It helps that Wick is once again wearing the magical bulletproof suit he received in Chapter 3 — apparently made from authentic Wakandan vibranium, because that’s pretty much the only substance in any reality capable of stopping bullets and the full force of their momentum. Our reality’s petty version of anti-artillery fashion won’t stop you from getting knocked over, heavily bruised and bone-shattered when you’re shot point-blank. But Chapter 4 follows its one-percenter killers’ community to a logical conclusion: if Wick can afford a super-suit, so can several of his upscale opponents. And they don’t all show up wearing the same designer — several of them are dapper in distinctive ways, recalling how in the best shoot-’em-ups (like, say Die Hard or the other Wicks), the best villain hordes are the ones where no two minions look alike. (If they have a name and a trait, even better.) Mr. Blackwell notwithstanding, it behooves Wick more than ever to nail every possible headshot.
Reeves’ furious world-weariness is as believable and as charismatic to watch as ever, but to his credit and Stahelski’s, he isn’t the only fighter who gets awesome moments. They share the wealth and invite some world-class guest stars to come frolic in this guilty-pleasure playground, which leads us to the customary MCC film breakdowns:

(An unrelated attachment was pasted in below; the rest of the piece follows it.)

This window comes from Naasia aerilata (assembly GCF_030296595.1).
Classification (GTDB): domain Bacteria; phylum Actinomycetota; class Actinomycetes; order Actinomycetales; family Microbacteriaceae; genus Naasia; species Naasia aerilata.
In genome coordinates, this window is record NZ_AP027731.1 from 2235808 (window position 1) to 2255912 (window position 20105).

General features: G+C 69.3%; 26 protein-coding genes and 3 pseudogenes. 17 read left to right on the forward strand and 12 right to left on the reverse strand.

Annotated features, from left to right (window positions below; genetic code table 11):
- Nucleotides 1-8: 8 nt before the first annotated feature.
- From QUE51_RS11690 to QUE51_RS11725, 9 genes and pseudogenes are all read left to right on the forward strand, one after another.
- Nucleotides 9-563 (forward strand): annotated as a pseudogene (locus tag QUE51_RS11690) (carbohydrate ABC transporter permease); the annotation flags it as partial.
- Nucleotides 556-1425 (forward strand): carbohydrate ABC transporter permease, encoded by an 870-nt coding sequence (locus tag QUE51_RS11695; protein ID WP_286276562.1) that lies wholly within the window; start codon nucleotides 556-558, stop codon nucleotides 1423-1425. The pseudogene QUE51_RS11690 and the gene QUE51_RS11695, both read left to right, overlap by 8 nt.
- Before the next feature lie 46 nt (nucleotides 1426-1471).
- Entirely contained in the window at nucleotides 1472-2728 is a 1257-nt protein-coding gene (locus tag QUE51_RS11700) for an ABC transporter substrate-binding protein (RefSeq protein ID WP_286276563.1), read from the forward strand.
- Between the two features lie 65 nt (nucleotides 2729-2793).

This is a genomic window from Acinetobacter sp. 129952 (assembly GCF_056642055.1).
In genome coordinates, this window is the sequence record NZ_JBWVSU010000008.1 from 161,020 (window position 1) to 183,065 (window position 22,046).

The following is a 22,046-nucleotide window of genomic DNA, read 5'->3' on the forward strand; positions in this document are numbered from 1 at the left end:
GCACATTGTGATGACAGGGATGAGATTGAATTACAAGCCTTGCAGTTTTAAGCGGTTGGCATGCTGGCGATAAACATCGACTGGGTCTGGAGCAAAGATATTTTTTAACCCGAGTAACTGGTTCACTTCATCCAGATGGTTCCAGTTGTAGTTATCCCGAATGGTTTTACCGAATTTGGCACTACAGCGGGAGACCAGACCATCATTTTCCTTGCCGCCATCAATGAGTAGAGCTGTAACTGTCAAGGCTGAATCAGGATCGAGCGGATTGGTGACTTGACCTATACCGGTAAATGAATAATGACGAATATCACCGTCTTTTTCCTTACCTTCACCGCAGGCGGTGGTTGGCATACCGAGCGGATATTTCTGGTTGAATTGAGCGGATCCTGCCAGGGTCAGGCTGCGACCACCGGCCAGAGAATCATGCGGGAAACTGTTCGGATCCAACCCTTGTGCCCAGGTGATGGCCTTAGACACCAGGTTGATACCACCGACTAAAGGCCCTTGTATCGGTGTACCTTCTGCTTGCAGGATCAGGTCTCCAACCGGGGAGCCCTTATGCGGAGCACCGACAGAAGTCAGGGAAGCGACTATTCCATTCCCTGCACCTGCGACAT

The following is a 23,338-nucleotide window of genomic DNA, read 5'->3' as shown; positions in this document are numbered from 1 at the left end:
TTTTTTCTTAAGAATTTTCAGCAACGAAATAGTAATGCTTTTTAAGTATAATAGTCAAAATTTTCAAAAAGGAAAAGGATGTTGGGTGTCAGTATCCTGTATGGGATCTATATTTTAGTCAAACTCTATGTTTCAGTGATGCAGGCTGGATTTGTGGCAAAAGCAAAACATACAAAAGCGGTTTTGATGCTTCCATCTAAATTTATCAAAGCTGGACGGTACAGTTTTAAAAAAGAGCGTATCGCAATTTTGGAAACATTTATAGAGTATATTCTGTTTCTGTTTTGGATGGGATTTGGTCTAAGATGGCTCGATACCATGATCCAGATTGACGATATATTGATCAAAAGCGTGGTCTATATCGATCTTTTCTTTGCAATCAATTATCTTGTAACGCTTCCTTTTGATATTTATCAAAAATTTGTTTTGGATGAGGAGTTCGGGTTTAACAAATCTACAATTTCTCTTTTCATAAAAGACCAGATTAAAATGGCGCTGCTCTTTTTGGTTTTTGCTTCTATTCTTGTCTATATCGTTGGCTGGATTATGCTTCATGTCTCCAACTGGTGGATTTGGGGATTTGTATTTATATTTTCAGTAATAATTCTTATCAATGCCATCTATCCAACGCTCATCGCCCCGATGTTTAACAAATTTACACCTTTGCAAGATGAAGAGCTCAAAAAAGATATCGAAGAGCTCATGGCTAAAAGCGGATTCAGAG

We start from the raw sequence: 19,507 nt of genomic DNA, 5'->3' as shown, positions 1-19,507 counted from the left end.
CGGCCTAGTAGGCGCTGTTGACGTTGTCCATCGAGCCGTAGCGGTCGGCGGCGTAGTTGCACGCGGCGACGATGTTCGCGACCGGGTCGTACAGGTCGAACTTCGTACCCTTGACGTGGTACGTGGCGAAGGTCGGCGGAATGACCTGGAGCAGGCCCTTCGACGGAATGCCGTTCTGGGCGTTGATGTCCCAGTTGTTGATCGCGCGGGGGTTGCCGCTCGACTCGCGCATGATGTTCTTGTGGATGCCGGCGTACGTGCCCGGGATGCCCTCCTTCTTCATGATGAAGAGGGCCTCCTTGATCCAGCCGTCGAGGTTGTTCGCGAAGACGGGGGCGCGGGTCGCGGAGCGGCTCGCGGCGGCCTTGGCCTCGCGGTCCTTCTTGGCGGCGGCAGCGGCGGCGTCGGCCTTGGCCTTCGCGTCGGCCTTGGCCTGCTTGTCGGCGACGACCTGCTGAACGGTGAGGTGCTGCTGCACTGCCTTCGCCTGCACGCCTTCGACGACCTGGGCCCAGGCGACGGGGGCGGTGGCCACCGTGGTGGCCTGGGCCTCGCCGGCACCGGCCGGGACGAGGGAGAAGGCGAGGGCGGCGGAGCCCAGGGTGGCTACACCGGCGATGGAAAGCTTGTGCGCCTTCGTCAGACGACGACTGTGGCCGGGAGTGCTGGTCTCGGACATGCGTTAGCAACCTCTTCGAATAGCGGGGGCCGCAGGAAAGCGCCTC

Hey, look, it’s that one actor!: If you loved Donnie Yen in the Ip Man series or in Rogue One, you won’t be surprised at how many scenes he steals here as Caine, the Marquis’ highest-level freelance employee. He’s another blind master like Chirrut Imwe, very much in a Zatoichi vein, but with a different complication: a musically inclined adult daughter named Mia (Aimée Kwan) who’s the primary motive for everything he does, which includes accepting paychecks to attack his old BFF Wick. Yen is clearly having a ball and fills the role with so many touches — using magnetic motion-sensors as a fight aid, snacking, tying his shoes before battle — that at times you hope more for his survival than for Wick’s, if only to see him do three more Caine films.
Other noteworthy combatants on various sides include:
- Hiroyuki Sanada (Avengers: Endgame, Sunshine, The Wolverine, Bullet Train, Army of the Dead, more more more) as the manager of The Continental Osaka, who’s caught between the Table and his BFF Wick
- Scott Adkins (the mouthless Deadpool at the end of X-Men Origins: Wolverine), a renowned stunt-star in his own right who plays his demented Table boss in gold teeth and a fat-suit